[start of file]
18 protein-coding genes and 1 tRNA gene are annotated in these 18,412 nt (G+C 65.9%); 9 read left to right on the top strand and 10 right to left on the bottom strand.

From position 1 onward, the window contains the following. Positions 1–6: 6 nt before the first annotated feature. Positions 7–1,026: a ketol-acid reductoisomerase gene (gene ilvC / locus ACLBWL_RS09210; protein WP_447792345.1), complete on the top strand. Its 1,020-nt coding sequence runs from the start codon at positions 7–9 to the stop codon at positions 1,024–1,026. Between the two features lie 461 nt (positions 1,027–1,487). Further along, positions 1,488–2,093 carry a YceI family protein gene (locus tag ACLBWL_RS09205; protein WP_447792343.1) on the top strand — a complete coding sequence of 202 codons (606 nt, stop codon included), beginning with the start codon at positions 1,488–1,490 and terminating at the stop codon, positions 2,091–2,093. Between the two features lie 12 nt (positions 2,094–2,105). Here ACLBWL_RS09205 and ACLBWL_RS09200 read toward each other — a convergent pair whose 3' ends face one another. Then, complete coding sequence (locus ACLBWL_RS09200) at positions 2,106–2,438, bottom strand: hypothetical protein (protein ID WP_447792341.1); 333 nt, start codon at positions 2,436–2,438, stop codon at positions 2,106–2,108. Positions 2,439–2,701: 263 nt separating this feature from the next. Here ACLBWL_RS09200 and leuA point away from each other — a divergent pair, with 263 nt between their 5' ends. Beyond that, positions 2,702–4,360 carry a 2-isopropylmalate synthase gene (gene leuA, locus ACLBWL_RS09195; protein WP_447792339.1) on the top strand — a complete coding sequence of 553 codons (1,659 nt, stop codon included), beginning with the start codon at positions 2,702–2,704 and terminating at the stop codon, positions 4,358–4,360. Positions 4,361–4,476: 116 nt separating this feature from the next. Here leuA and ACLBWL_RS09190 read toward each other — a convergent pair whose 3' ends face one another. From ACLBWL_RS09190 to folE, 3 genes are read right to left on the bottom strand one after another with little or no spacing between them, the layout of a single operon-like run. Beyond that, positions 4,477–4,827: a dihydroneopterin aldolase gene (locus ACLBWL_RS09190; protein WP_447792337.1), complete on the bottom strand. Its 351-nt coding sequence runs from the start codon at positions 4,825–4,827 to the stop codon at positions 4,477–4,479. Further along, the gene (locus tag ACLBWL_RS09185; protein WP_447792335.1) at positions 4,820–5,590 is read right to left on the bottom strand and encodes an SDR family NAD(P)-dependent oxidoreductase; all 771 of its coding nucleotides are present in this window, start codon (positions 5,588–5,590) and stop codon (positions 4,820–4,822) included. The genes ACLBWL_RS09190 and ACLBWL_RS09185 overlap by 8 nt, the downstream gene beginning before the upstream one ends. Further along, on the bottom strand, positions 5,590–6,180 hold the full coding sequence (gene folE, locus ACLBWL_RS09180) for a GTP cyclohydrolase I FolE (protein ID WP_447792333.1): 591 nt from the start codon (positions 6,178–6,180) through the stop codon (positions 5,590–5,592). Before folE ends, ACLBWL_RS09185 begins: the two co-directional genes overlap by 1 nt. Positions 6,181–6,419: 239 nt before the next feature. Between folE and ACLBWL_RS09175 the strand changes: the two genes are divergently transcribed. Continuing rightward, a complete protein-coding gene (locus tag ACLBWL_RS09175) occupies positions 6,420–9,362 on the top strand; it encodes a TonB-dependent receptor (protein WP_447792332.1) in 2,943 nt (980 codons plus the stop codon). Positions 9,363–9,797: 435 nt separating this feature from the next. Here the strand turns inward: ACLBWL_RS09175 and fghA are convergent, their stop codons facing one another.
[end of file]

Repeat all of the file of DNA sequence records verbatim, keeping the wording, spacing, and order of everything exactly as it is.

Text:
18 protein-coding genes and 1 tRNA gene are annotated in these 18,412 nt (G+C 65.9%); 9 read left to right on the top strand and 10 right to left on the bottom strand.

From position 1 onward, the window contains the following. Positions 1–6: 6 nt before the first annotated feature. Positions 7–1,026: a ketol-acid reductoisomerase gene (gene ilvC / locus ACLBWL_RS09210; protein WP_447792345.1), complete on the top strand. Its 1,020-nt coding sequence runs from the start codon at positions 7–9 to the stop codon at positions 1,024–1,026. Between the two features lie 461 nt (positions 1,027–1,487). Further along, positions 1,488–2,093 carry a YceI family protein gene (locus tag ACLBWL_RS09205; protein WP_447792343.1) on the top strand — a complete coding sequence of 202 codons (606 nt, stop codon included), beginning with the start codon at positions 1,488–1,490 and terminating at the stop codon, positions 2,091–2,093. Between the two features lie 12 nt (positions 2,094–2,105). Here ACLBWL_RS09205 and ACLBWL_RS09200 read toward each other — a convergent pair whose 3' ends face one another. Then, complete coding sequence (locus ACLBWL_RS09200) at positions 2,106–2,438, bottom strand: hypothetical protein (protein ID WP_447792341.1); 333 nt, start codon at positions 2,436–2,438, stop codon at positions 2,106–2,108. Positions 2,439–2,701: 263 nt separating this feature from the next. Here ACLBWL_RS09200 and leuA point away from each other — a divergent pair, with 263 nt between their 5' ends. Beyond that, positions 2,702–4,360 carry a 2-isopropylmalate synthase gene (gene leuA, locus ACLBWL_RS09195; protein WP_447792339.1) on the top strand — a complete coding sequence of 553 codons (1,659 nt, stop codon included), beginning with the start codon at positions 2,702–2,704 and terminating at the stop codon, positions 4,358–4,360. Positions 4,361–4,476: 116 nt separating this feature from the next. Here leuA and ACLBWL_RS09190 read toward each other — a convergent pair whose 3' ends face one another. From ACLBWL_RS09190 to folE, 3 genes are read right to left on the bottom strand one after another with little or no spacing between them, the layout of a single operon-like run. Beyond that, positions 4,477–4,827: a dihydroneopterin aldolase gene (locus ACLBWL_RS09190; protein WP_447792337.1), complete on the bottom strand. Its 351-nt coding sequence runs from the start codon at positions 4,825–4,827 to the stop codon at positions 4,477–4,479. Further along, the gene (locus tag ACLBWL_RS09185; protein WP_447792335.1) at positions 4,820–5,590 is read right to left on the bottom strand and encodes an SDR family NAD(P)-dependent oxidoreductase; all 771 of its coding nucleotides are present in this window, start codon (positions 5,588–5,590) and stop codon (positions 4,820–4,822) included. The genes ACLBWL_RS09190 and ACLBWL_RS09185 overlap by 8 nt, the downstream gene beginning before the upstream one ends. Further along, on the bottom strand, positions 5,590–6,180 hold the full coding sequence (gene folE, locus ACLBWL_RS09180) for a GTP cyclohydrolase I FolE (protein ID WP_447792333.1): 591 nt from the start codon (positions 6,178–6,180) through the stop codon (positions 5,590–5,592). Before folE ends, ACLBWL_RS09185 begins: the two co-directional genes overlap by 1 nt. Positions 6,181–6,419: 239 nt before the next feature. Between folE and ACLBWL_RS09175 the strand changes: the two genes are divergently transcribed. Continuing rightward, a complete protein-coding gene (locus tag ACLBWL_RS09175) occupies positions 6,420–9,362 on the top strand; it encodes a TonB-dependent receptor (protein WP_447792332.1) in 2,943 nt (980 codons plus the stop codon). Positions 9,363–9,797: 435 nt separating this feature from the next. Here the strand turns inward: ACLBWL_RS09175 and fghA are convergent, their stop codons facing one another.